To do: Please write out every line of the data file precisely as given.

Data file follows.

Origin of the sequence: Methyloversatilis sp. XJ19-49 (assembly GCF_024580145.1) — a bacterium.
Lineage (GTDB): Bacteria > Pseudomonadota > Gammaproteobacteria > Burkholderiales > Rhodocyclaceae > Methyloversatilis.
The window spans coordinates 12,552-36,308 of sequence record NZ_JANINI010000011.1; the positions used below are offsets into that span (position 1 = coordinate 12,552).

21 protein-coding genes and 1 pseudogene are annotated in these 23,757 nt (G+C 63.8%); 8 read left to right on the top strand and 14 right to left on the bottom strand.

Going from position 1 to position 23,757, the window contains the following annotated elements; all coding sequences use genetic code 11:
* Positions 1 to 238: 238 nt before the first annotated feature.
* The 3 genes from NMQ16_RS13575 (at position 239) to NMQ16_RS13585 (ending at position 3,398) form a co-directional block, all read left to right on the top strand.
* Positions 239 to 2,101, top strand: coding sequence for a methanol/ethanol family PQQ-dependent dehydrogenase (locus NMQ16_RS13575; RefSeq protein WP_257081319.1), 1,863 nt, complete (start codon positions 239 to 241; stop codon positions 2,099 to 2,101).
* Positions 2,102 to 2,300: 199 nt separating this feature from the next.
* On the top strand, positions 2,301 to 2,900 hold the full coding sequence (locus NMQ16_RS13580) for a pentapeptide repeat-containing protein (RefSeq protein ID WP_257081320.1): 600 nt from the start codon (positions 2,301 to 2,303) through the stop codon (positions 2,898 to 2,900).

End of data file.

Origin of the sequence: Methyloversatilis sp. XJ19-49 (assembly GCF_024580145.1) — a bacterium.
Lineage (GTDB): Bacteria > Pseudomonadota > Gammaproteobacteria > Burkholderiales > Rhodocyclaceae > Methyloversatilis.
The window spans coordinates 12,552-36,308 of sequence record NZ_JANINI010000011.1; the positions used below are offsets into that span (position 1 = coordinate 12,552).

21 protein-coding genes and 1 pseudogene are annotated in these 23,757 nt (G+C 63.8%); 8 read left to right on the top strand and 14 right to left on the bottom strand.

Going from position 1 to position 23,757, the window contains the following annotated elements; all coding sequences use genetic code 11:
* Positions 1 to 238: 238 nt before the first annotated feature.
* The 3 genes from NMQ16_RS13575 (at position 239) to NMQ16_RS13585 (ending at position 3,398) form a co-directional block, all read left to right on the top strand.
* Positions 239 to 2,101, top strand: coding sequence for a methanol/ethanol family PQQ-dependent dehydrogenase (locus NMQ16_RS13575; RefSeq protein WP_257081319.1), 1,863 nt, complete (start codon positions 239 to 241; stop codon positions 2,099 to 2,101).
* Positions 2,102 to 2,300: 199 nt separating this feature from the next.
* On the top strand, positions 2,301 to 2,900 hold the full coding sequence (locus NMQ16_RS13580) for a pentapeptide repeat-containing protein (RefSeq protein ID WP_257081320.1): 600 nt from the start codon (positions 2,301 to 2,303) through the stop codon (positions 2,898 to 2,900).